Gabriel Ahumada decided to become a flutist more or less on a whim. As a child, he listened to classical music at home in Bogotá, Colombia, and took piano lessons, but if you had asked him what he wanted to be when he grew up, he would have said “conductor of an orchestra.” He was advised to study a more classical instrument. Flipping through a catalogue of wind instruments one day, Ahumada picked the flute. “It seemed the easiest to learn,” he explains.
Colombian classical music has been reaping the benefits of that decision ever since. Ahumada grew up to become not only one of his country’s most accomplished flutists, but also a teacher helping to develop the next generation of Colombian musicians.
Ahumada, of mixed Colombian and Hungarian roots, now lives in Germany, where he is a soloist with the Philharmonic Orchestra of Konstanz. But he has maintained close musical ties to his homeland, which began with his studies at the conservatory of the Universidad Nacional de Colombia (UNAL) in the mid-1980s. Returning periodically to teach at conservatories and universities, he noticed a growing number of young Colombians interested in playing the flute. “I saw the great interest and appreciation they had for what we had learned in Europe [and thought] classical music doesn’t belong only to Europe. Music shouldn’t have borders.”
Ahumada enlisted the help of fellow flutist and compatriot Hernando Leal, who had also studied at UNAL’s conservatory and now lives in Switzerland. Together, in 2008, the two founded the Academia Internacional de Flauta in Villa de Leyva, a small city about 110 miles (177 km) north of Bogotá. The annual, week-long summer camp provides aspiring flutists with training in technique and musical interpretation, as well as professional guidance. Mostly between 18 and 30 years old, participants come from all over Colombia, from Cali to Bucaramanga, for a program that begins with seminars and training and ends with a concert performance.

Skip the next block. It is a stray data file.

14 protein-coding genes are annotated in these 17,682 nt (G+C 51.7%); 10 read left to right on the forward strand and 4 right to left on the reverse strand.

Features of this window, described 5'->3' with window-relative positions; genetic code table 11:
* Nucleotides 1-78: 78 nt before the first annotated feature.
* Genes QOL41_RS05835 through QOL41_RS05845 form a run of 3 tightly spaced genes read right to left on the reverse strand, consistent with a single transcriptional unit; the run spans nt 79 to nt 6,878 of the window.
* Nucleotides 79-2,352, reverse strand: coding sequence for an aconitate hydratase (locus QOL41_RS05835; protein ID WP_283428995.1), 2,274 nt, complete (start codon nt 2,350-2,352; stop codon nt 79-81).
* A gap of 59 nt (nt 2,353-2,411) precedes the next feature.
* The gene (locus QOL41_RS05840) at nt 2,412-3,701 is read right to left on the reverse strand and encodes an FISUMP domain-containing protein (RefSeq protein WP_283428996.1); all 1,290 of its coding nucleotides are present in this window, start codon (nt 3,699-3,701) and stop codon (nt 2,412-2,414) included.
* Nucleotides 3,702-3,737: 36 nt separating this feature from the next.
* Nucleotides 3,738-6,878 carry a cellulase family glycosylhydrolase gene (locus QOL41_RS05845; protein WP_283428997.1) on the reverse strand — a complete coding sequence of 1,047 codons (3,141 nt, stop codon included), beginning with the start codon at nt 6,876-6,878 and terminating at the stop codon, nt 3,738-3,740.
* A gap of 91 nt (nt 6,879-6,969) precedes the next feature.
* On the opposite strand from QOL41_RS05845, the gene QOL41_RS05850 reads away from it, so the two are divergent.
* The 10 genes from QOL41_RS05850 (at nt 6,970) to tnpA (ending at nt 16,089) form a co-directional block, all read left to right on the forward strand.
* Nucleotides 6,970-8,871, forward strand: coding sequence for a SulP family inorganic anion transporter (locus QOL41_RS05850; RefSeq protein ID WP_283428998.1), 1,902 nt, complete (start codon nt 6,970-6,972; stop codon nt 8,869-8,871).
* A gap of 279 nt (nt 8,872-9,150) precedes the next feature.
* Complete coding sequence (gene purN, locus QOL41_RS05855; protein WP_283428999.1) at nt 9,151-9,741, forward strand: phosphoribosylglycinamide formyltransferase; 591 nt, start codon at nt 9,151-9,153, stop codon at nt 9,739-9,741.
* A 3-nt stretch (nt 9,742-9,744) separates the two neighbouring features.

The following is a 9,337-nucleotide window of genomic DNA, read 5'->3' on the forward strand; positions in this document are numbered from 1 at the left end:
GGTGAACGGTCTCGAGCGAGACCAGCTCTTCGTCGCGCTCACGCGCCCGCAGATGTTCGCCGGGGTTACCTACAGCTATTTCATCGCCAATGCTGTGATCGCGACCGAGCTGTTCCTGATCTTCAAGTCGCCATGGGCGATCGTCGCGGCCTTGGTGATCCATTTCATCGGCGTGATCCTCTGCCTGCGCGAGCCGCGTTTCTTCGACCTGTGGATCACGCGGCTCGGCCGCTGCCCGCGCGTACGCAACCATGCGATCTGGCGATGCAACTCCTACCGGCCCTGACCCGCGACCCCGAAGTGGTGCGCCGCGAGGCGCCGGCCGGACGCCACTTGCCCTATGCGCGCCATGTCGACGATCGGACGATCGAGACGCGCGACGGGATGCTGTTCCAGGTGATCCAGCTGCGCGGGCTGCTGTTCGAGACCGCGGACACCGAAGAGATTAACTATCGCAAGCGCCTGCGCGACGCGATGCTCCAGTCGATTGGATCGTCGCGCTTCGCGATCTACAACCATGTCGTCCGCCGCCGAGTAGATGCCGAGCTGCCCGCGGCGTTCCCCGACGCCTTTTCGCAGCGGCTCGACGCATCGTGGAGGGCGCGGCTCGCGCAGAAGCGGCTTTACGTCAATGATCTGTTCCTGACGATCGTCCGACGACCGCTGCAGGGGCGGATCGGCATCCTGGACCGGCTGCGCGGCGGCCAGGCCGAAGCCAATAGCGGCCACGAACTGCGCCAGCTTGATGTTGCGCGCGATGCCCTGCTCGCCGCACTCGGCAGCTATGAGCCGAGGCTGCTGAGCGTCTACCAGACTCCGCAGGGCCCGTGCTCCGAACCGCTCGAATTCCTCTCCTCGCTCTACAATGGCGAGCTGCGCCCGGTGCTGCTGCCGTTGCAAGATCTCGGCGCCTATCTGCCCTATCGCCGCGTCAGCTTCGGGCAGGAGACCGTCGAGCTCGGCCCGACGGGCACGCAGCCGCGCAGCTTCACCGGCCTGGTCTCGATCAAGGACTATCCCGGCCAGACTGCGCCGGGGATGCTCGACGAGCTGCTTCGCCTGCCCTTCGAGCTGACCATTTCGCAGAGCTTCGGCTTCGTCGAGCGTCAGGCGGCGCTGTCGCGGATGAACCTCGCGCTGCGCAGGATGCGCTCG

The academy has attracted steady interest, with the number of participants ranging from 16 to 25. Instructors have included flutists from Ecuador, Mexico and Venezuela in addition to Colombia. The academy, financed mostly by tuition fees ($270 for “active participants” and $135 for “passive participants” who sit in on classes) and with assistance from Swiss institutions, including the Swiss Embassy in Colombia, accepts online registration.
Recently, Ahumada established yet another link to Colombia’s expanding classical music scene, performing in January 2011 at the Festival Internacional de Música (International Festival of Music) in Cartagena. He says the festival and other events like it are crucial to his country’s future: “It’s necessary that cultural development accompany social processes in Colombia, not exist separately.”
That may be a more “grown-up” goal than a small boy’s hopes of conducting an orchestra, but Ahumada intends to stick with it this time around.